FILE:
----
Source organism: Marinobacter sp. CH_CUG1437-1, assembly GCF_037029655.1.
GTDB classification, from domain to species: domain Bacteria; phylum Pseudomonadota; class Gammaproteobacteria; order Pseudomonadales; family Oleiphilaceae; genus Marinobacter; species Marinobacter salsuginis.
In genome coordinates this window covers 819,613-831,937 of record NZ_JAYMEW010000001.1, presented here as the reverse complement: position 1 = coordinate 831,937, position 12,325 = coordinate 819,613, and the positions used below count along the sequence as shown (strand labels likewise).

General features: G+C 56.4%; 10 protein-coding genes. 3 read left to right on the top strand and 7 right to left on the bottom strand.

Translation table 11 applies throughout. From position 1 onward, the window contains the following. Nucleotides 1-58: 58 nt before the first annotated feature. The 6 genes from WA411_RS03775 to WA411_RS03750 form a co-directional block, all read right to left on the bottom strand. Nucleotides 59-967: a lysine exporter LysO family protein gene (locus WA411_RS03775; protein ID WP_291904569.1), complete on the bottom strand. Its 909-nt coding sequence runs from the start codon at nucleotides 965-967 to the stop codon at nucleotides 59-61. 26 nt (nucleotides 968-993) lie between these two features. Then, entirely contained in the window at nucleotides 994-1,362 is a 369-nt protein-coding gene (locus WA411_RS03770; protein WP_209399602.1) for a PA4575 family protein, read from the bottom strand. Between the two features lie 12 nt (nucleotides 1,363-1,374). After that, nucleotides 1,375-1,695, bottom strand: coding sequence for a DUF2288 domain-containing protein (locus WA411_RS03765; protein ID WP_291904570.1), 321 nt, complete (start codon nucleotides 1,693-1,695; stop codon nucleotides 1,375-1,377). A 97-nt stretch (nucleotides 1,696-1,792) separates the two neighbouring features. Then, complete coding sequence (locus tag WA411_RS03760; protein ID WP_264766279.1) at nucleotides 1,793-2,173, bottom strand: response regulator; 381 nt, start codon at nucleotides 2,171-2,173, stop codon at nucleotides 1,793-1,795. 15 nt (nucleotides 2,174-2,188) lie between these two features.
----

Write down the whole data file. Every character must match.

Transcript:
Source organism: Marinobacter sp. CH_CUG1437-1, assembly GCF_037029655.1.
GTDB classification, from domain to species: domain Bacteria; phylum Pseudomonadota; class Gammaproteobacteria; order Pseudomonadales; family Oleiphilaceae; genus Marinobacter; species Marinobacter salsuginis.
In genome coordinates this window covers 819,613-831,937 of record NZ_JAYMEW010000001.1, presented here as the reverse complement: position 1 = coordinate 831,937, position 12,325 = coordinate 819,613, and the positions used below count along the sequence as shown (strand labels likewise).

General features: G+C 56.4%; 10 protein-coding genes. 3 read left to right on the top strand and 7 right to left on the bottom strand.

Translation table 11 applies throughout. From position 1 onward, the window contains the following. Nucleotides 1-58: 58 nt before the first annotated feature. The 6 genes from WA411_RS03775 to WA411_RS03750 form a co-directional block, all read right to left on the bottom strand. Nucleotides 59-967: a lysine exporter LysO family protein gene (locus WA411_RS03775; protein ID WP_291904569.1), complete on the bottom strand. Its 909-nt coding sequence runs from the start codon at nucleotides 965-967 to the stop codon at nucleotides 59-61. 26 nt (nucleotides 968-993) lie between these two features. Then, entirely contained in the window at nucleotides 994-1,362 is a 369-nt protein-coding gene (locus WA411_RS03770; protein WP_209399602.1) for a PA4575 family protein, read from the bottom strand. Between the two features lie 12 nt (nucleotides 1,363-1,374). After that, nucleotides 1,375-1,695, bottom strand: coding sequence for a DUF2288 domain-containing protein (locus WA411_RS03765; protein ID WP_291904570.1), 321 nt, complete (start codon nucleotides 1,693-1,695; stop codon nucleotides 1,375-1,377). A 97-nt stretch (nucleotides 1,696-1,792) separates the two neighbouring features. Then, complete coding sequence (locus tag WA411_RS03760; protein ID WP_264766279.1) at nucleotides 1,793-2,173, bottom strand: response regulator; 381 nt, start codon at nucleotides 2,171-2,173, stop codon at nucleotides 1,793-1,795. 15 nt (nucleotides 2,174-2,188) lie between these two features.